Kingston KC3000

The Kingston KC3000 2TB is positioned in the high-end M.2 PCIe 4 SSD segment. It has a maximum theoretical throughput of 7GB/s, offers an endurance of 1,600TB and comes with a five-year warranty.



With its KC3000 series, Kingston offers high-end SSDs that are supposed to overshadow the tenors of the genre such as the Corsair MP600 Pro XT, Seagate FireCuda 530 and other WD Black SN850. These models take the form of classic M.2 2280 modules operating on a PCIe 4 interface with support for the NVMe 1.4 standard.

The KC3000 are delivered without heat sinks, or at least without radiators. Instead, the manufacturer opted for "a low-profile aluminum-graphene heatsink". A pompous name for a simple sticker consisting of a thermal foil, affixed to the front side of the SSD; the other side, which also contains memory chips, is satisfied with a sticker without thermal properties. So you shouldn't expect miracles, but this device has the advantage of making the KC3000 compatible with Sony's PlayStation 5 - provided that you add a real third-party radiator; count on about ten euros in specialized stores.

On the component side, there is a Phison PS5018-E18 controller, as well as a high-end 12nm chip with three Cortex-R5 cores to handle a maximum of eight channels. The controller is accompanied by 2 GB of cache memory. The memory used is screen-printed Kingston but actually originates in Micron's factories. It is 3D TLC NAND memory with 176 layers of cells.

This chip configuration is strictly identical to the one used in the Corsair MP600 Pro XT or the Seagate FireCuda 530. It is up to Kingston to offer a sufficiently polished firmware optimization to tease its competitors.

The Kingston KC3000 2Tb is guaranteed for five years or 1,600Tb of written data, whichever comes first. The writing endurance is considerable and corresponds to 877 GB of data daily for five years. This endurance will never be put to the test of the user, except in the case of use in a server - an area for which this SSD is not necessarily intended.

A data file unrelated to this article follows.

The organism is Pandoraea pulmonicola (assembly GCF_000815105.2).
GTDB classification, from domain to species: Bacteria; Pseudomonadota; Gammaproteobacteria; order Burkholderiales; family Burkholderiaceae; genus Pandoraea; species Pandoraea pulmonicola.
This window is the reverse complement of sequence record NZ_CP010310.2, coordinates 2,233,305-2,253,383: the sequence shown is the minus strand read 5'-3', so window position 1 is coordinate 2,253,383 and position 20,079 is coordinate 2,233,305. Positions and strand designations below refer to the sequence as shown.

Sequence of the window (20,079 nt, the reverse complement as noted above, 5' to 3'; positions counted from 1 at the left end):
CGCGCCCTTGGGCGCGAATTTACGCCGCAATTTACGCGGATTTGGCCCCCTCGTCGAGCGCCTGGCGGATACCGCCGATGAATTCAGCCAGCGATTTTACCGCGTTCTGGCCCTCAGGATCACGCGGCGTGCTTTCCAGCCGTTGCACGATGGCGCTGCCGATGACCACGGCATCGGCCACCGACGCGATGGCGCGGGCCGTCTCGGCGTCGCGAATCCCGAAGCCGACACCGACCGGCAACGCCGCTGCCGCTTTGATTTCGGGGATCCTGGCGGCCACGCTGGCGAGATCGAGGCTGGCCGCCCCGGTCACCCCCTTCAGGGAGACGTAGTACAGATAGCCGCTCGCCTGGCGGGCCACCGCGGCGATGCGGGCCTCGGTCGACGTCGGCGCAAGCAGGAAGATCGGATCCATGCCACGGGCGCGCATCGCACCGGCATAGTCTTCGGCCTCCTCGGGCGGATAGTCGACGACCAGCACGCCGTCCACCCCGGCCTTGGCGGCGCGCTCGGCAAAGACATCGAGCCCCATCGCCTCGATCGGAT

The SSD Manager application can be downloaded from the Kingston website. This utility allows you to check the life of the product, the presence of problems via the SMART instructions, or to update the firmware of the SSD if a new one is available (automated search). Simple and efficient, we don't ask for much more.




SLC Cache Management

Kingston has opted for a dynamic SLC cache system, an operation directly authorized by the memory controller. A rather practical system since it proposes to accelerate the writing work on a third of the available space. It therefore makes it possible to copy large amounts of data. Outside this comfort zone, the throughput drops to around 1.5 GB/s according to our measurements. This is a very high value, with some models falling well below 500 MB/s.


Thermal Management

The Kingston KC3000 heats up fast and hard. The thermal sticker doesn't work miracles and it seems unreasonable to use this SSD without a real radiator. You should know that most desktop motherboards now offer one as standard. Otherwise, you will have to turn to a third-party model as mentioned earlier in this article. Without it, the throughputs tend to drop sharply, and this after only a few minutes of loading (significant throttling above 75°C, so as not to exceed the temperature limit set at 89°C by the manufacturer). This is a fault that can be found on all SSDs equipped with this controller/memory pair.



Kingston promises a sequential throughput of 7 GB/s in reading and writing. Our laboratory measurements prove him right since we found an average of 7.4 GB/s in sequential reading and 6.9 GB/s in writing. Values that are, not surprisingly, quite close to or even higher than those observed on competing SSDs, such as the Corsair MP600 Pro XT and the Seagate FireCuda 530.

For random accesses, the manufacturer's site reports 1 MIOPS in both read and write. Our readings are a little less ambitious with 867 KIOPS in reading and 765 KIOPS in writing. Again, these values are comparable to competing models, although they are slightly lower.

Finally, the manual copy speed is excellent with 2.45 GB/s for reading and 1.9 GB/s for writing. Rarely reached values.



The Kingston KC3000 2TB SSD excels in its field. It provides high data rates, even higher than most of its competitors. The little thermal sticker, however, fails to tame this model, which heats up fast and hard. It is necessary to use a heat sink - on the motherboard or a third party - to get the most out of it. This is also true for use in the Sony PlayStation 5.






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